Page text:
The start of the Confederations Cup this weekend saw the introduction of ‘Video Assistant Referee’ (VAR) for the first time in a major tournament.
And it wasn’t without controversy as a number of decisions were overturned amid chaos on and off the field, just days after similar blunders in the international friendly between France and England.
In that encounter Dele Alli was wrongfully awarded a penalty for the Three Lions while the referee hastily dismissed Frenchman Raphaël Varane in seemingly over-reliance on the technology.
So far the Confederations Cup, the pre-amble to next year’s World Cup in Russia, has witnessed missed penalty decisions and goals ruled out for offside, while genuine goals and the exuberant celebrations that naturally follow are temporarily suspended while VAR is consulted.
Instead of enhancing the game, it appears to be stifling it – football is fundamentally about passion and talking points, of which both are being squeezed from the game with this new initiative.
The technology means referees are allowed to call for a second opinion via video footage replays viewed by off-field assistants for issues surrounding goals, penalty decisions, red card incidents and mistaken identity in bookings.
Communicating via a headset, the referee can take advice from VAR’s but ultimately he has the final say, meaning mistakes can still be made if the man in the middle refuses to use the technology and sticks with his original decision.
There is also no appeal process available to coaching staff with the lack of reviews for incidents such as yellow cards or corners also a bone of contention in the technology’s introduction.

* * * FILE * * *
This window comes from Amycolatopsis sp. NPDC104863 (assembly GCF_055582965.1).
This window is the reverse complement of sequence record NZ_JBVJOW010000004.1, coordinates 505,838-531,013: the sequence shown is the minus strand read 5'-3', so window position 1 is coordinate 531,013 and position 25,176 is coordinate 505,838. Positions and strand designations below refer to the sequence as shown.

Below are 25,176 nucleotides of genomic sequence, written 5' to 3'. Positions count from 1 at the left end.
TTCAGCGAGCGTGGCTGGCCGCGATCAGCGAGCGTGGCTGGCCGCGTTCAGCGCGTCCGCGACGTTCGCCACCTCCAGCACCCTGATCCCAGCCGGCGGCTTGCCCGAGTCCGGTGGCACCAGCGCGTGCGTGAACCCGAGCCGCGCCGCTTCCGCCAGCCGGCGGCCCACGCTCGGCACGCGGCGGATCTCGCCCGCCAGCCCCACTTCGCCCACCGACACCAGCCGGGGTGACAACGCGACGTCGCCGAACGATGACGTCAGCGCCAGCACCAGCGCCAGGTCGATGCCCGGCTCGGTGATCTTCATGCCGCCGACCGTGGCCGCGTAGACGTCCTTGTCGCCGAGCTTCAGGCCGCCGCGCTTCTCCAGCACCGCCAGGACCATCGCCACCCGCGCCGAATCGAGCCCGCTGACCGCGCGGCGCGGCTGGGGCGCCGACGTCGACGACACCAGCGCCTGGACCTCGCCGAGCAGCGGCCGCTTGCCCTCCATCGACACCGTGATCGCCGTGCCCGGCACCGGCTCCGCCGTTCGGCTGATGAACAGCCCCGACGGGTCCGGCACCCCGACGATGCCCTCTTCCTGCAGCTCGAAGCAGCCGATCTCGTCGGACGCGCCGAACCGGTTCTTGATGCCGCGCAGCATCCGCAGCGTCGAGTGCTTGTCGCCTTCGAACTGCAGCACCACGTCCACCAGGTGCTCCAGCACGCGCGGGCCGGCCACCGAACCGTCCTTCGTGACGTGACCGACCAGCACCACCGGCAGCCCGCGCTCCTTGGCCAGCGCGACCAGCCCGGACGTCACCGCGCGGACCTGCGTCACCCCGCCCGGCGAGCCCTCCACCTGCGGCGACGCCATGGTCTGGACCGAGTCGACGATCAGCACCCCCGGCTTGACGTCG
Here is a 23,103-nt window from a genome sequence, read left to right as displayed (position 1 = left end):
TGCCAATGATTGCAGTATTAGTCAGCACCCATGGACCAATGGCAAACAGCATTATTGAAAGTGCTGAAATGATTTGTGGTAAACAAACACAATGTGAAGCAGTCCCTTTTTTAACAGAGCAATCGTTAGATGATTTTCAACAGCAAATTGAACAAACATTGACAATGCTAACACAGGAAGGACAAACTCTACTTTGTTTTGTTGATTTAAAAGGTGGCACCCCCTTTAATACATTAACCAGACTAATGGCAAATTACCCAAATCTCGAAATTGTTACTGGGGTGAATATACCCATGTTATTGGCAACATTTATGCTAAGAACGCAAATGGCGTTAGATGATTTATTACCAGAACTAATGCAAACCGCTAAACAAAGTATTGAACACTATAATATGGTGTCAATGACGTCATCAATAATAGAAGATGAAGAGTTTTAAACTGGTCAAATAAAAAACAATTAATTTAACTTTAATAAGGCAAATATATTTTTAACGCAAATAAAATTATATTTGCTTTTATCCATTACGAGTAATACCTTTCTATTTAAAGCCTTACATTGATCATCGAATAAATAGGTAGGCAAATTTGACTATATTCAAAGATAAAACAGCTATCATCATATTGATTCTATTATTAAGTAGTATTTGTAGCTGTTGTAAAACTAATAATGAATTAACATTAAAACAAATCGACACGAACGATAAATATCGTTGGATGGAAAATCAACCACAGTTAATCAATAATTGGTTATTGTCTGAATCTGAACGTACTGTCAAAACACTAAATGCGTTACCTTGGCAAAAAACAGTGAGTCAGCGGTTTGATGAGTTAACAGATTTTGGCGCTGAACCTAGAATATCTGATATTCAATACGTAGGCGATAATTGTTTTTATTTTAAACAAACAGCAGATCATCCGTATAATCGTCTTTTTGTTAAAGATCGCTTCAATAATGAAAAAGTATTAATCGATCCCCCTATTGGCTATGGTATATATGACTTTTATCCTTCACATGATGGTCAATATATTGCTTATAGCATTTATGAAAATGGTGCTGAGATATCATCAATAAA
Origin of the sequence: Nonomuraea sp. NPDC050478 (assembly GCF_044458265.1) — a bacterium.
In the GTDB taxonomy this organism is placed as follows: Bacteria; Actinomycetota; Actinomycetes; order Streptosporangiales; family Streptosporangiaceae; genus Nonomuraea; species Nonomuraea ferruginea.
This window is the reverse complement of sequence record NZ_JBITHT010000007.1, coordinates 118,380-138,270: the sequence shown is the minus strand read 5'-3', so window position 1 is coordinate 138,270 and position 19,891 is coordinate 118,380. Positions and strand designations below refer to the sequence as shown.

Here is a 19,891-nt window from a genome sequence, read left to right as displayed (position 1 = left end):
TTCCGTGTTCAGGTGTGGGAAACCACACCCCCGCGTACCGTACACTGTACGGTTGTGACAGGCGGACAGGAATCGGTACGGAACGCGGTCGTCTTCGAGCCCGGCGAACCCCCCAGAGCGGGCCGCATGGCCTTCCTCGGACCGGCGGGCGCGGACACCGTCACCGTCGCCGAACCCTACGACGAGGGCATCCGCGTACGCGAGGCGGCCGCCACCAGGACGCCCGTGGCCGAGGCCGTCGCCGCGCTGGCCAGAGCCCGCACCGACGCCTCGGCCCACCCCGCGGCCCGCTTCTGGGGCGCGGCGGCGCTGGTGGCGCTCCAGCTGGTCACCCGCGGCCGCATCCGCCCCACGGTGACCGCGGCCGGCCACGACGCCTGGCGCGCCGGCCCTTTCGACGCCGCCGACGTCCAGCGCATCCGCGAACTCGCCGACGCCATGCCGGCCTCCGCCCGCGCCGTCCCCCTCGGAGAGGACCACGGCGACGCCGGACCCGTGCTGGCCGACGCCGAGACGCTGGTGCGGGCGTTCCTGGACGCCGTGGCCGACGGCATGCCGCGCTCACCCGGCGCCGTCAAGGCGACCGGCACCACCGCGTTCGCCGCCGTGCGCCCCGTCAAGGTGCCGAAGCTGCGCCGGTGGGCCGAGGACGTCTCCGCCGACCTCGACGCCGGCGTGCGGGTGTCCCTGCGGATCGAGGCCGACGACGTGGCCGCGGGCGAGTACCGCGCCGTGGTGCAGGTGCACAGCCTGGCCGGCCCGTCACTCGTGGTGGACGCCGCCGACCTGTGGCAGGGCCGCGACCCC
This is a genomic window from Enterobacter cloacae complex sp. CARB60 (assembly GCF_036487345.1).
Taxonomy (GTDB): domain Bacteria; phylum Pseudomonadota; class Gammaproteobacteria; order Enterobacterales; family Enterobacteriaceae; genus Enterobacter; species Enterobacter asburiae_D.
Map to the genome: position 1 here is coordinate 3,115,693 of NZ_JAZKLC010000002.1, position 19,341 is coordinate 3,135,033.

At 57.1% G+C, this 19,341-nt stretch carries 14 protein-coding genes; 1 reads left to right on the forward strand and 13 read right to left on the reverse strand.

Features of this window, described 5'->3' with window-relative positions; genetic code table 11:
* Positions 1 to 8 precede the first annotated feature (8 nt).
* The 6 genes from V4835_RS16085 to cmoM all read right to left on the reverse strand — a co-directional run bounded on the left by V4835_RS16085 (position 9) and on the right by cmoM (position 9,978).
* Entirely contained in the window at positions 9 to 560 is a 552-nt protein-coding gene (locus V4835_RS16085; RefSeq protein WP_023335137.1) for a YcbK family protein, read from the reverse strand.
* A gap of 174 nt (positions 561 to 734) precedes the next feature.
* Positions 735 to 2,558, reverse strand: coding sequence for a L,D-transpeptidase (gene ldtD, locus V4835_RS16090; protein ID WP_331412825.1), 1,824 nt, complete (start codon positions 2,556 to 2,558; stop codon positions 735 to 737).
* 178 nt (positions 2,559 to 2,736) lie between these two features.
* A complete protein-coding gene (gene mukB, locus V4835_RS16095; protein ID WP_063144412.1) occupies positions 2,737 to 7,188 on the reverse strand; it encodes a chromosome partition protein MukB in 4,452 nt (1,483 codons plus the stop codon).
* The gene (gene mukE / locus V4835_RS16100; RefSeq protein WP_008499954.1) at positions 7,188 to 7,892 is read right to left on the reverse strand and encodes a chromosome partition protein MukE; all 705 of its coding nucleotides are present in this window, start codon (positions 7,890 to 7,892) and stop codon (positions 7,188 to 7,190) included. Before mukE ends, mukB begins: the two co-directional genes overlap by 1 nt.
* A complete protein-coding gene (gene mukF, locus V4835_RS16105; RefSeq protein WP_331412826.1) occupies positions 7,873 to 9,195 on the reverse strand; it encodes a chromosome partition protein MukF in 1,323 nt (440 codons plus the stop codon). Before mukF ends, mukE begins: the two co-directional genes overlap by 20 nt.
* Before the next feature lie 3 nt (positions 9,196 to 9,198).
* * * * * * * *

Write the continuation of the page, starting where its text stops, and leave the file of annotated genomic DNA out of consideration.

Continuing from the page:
Then there is the issue of when a player is in a goalscoring opportunity only to be called back for VAR to see if he is offside, with any advantage and momentum being lost should he have been incorrectly called back.
So instead of minimising mistakes and taking officials out of the firing line over contentious decisions that are made week-in, week-out, it has further compounded their problems.
Although goal line technology has acclimatised to the game and helped, not hindered, with minimum fuss and deliberation, this latest proposal is a step too far.
Advocates will argue the technology needs time to bed in but football is ultimately not a sport like rugby, cricket or hockey that can be easily adjustable without changing the entire dynamics.
Unlike those other already stop-start sports where VAR is in use, the beautiful game is about free-flowing momentum and controversy.
The latter is the pantomime villain supporters love to hate – continually espousing the injustices post-match of inept refereeing decisions and goals that never were.
Who can ever forget ‘The Hand of God’? Or even those Leeds United fans that still crow about being unjustly denied the title of ‘The Champions of Europe’.
What will happen to the unbridled instant joy a crucial goal will bring if there has to be a moments’ pause for it to be referred to a Video Assistant Referee for cross-reference?
What will happen to the phone-ins, analysis and key talking points? Undoubtedly diluted in a soulless post-game vacuum as there will not be anything to talk about, leaving the inane stock press answers already too frequently used by managers and players alike.
This summer’s trial not only precedes the World Cup but with the German Bundesliga already confirming its use next season, it is something those resistant to change may be forced to live with in the foreseeable future.
Historically, the people of Yorkshire are not known for embracing change, dating back to the Luddite movement resisting the 19th century Industrial Revolution.
By destroying machinery in textile mills across West Yorkshire, their demonstration at the time was seen as a heroic stand for workers’ rights but was inevitably futile.
Nearly 200 years on, and while many supporters may want to pull the plug on ‘progress’ yet again, it may be something they may not have any control or say over.
But until VAR comes in, let’s embrace the talking points it brings because they may be the last ones we have to deliberate before the machines take over entirely...